I assure you, there will still be suffering. The thought of a child in heaven does not negate the act of abortion, nor the loss of that child to this world. But it does accentuate the Mercy of our God. A God who desires the salvation of all sinners, even women and men who participate in abortion. If they can get to heaven, why would this same God omit their children? He wouldn’t. As another translation of the Gospel of Life states , they are “living in the Lord."
Post abortive people do not need others to make sure they suffer, they suffer enough on their own. You may not always see it, they may cover up or hide in denial, guilt, shame or maybe even arrogance, but it is there, for God alone, who knows our hearts to judge.
May we all look to the mercy and grace of God that alone saves us all from sin. May we not limit His goodness, who died on the cross for our salvation, and may we never take for granted the remission of our sins but humbly follow Him with gratitude for the mercy He has shown us all. Be not afraid!
The following is an updated version of an article by Amy Sobie & David C. Reardon, Ph.D., that was originally published in The Post-Abortion Review, 8(1), Jan.-March 2000. Copyright 2000, 2010 Elliot Institute.
Gaylene was 14 when she became pregnant. She turned to her high school guidance counselor for advice. She writes:
[The school counselor] was sympathetic and understanding. He felt there was no need to worry my family. He also explained about having a child, how tough it would be on me and that I wouldn’t be able to do what I wanted to do. He said that the child would suffer because I was much too young to be a parent. He pointed out that the best thing for me to do was to abort the fetus at this stage so no one would be hurt. No mention was made of talking to my parents about this or carrying the baby to term. He indicated that adoption would be difficult and not an option for me.
. . . I felt as though I had no control over what was happening to me. I started to question what I was doing, but in my logic I’d refer back to what the counselor had told me, and then I would think he was right. But still today, I feel like I did not decide to have the abortion. 1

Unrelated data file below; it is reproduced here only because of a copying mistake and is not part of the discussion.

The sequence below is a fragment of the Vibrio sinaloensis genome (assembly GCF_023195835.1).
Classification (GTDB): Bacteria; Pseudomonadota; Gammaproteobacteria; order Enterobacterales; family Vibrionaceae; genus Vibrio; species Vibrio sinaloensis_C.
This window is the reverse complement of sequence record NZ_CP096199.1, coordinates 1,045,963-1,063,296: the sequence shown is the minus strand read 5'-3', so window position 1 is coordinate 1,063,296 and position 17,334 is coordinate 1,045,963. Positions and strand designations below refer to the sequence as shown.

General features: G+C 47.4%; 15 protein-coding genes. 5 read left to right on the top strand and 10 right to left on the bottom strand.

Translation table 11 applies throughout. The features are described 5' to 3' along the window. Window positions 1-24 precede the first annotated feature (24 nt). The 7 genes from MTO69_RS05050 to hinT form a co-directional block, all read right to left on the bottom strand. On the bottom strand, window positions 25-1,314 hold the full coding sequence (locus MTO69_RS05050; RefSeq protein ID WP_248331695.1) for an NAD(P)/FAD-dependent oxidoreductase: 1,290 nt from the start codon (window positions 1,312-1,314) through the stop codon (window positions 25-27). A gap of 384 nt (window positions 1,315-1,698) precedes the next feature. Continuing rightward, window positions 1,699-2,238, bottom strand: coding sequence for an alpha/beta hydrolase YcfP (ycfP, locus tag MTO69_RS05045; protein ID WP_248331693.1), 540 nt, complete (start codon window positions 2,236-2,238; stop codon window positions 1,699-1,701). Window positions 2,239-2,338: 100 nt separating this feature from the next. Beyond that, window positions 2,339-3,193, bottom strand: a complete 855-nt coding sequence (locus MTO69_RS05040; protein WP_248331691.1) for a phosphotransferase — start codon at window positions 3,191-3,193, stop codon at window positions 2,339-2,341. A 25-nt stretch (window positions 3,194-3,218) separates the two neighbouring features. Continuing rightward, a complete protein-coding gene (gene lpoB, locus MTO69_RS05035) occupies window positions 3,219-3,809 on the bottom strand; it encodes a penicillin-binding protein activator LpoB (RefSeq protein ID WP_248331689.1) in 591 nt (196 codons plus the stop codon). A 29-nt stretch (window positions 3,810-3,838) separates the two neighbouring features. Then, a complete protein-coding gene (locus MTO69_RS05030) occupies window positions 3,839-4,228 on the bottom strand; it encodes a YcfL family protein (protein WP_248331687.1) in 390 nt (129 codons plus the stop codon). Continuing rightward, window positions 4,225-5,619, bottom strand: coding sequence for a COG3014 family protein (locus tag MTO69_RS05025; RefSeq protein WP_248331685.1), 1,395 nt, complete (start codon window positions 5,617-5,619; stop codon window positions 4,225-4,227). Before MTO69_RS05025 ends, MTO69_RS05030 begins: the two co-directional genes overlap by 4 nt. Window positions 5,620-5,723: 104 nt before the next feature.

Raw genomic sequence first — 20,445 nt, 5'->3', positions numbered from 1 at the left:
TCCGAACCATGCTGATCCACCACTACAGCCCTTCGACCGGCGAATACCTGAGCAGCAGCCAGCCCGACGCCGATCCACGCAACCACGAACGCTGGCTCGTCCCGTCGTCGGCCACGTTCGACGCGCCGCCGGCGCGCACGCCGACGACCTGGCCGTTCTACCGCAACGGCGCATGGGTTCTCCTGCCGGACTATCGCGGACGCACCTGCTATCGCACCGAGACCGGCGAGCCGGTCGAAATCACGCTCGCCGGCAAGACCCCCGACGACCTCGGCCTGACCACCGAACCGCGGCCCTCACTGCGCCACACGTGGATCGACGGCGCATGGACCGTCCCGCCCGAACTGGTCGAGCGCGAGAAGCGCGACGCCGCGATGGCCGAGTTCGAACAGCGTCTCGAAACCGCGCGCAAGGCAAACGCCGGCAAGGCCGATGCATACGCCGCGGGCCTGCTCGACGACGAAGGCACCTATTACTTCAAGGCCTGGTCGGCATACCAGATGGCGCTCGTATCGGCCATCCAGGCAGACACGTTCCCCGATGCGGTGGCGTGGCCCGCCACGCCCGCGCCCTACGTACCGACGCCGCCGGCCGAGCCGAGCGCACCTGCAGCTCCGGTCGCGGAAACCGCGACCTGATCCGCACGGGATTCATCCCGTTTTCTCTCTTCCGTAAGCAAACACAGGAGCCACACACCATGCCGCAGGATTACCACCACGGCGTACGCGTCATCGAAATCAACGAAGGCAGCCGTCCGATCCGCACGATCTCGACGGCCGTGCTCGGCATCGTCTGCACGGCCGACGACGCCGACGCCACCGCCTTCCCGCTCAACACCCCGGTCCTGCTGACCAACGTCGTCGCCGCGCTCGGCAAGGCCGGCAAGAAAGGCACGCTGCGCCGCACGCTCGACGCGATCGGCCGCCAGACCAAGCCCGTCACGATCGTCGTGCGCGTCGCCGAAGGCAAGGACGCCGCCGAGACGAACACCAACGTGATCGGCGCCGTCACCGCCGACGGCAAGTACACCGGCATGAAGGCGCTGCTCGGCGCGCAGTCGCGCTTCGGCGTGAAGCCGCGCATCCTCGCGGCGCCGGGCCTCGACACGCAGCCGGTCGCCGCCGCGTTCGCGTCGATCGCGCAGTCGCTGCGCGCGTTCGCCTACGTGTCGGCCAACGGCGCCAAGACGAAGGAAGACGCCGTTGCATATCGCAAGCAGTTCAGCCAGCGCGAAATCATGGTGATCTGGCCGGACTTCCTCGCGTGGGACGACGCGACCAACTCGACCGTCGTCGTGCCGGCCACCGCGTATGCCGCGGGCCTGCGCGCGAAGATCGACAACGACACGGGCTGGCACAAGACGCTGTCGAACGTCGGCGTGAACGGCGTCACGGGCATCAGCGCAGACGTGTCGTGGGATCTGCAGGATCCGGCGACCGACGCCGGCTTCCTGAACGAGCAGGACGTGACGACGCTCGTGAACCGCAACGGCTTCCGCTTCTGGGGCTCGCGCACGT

Gaylene’s traumatic reaction to her abortion experience included suicide attempts, alcoholism, drugs, crime, involvement in a cult and a major break with her family. Sadly, Gaylene’s story is not unique. For teens, the possibility of developing psychological and emotional problems after abortion is substantially higher than for more mature women.2
One reason that teenagers are more vulnerable is because their psychological defense mechanisms are not fully developed. Their emotional immaturity leaves them more susceptible to events and circumstances that can profoundly damage their view of the world, other people, and themselves. Consequently, abortion can be especially harmful for teens because this major, traumatic experience occurs at a critical time in the development of their self-identity. 3
Researchers have found that teenagers who have abortions face a number of higher risks. For example, teens are more likely to feel pressured into abortion, to report being misinformed in pre-abortion counseling and to experience more severe psychological stress after abortion. 4 They are also more likely to experience more intense feelings of guilt, depression and isolation after an abortion. 5 Teens who abort are 6 times more likely than their peers to commit suicide. 6
Further, a study of teens with “unwanted” pregnancies found that teens who aborted were more likely to have subsequent trouble sleeping, to report using marijuana after abortion and to undergo treatment for psychological and emotional problems compared to those who carried to term.
Manipulation and Coercion
Many teens are simply not mature enough to understand the information they need to make such a life-impacting choice. As a result, they are extremely vulnerable to manipulation and coercion by counselors, medical personnel, and other adults in positions of authority.
Even some pro-abortion groups have acknowledged that teenagers need extra guidance when it comes to abortion. For example, a Planned Parenthood counseling guide stated that teenagers have few or limited problem solving skills; are more likely than adults to lack responsibility; are more vulnerable; are more anxious and distrustful; are lacking in knowledge; and have difficulty in communicating. As a result, “counselors need to be aware of and appreciate the fact that pregnancy counseling with teenagers can be very different from counseling adults . . . pregnancy counseling with teens is often a crisis situation.” 8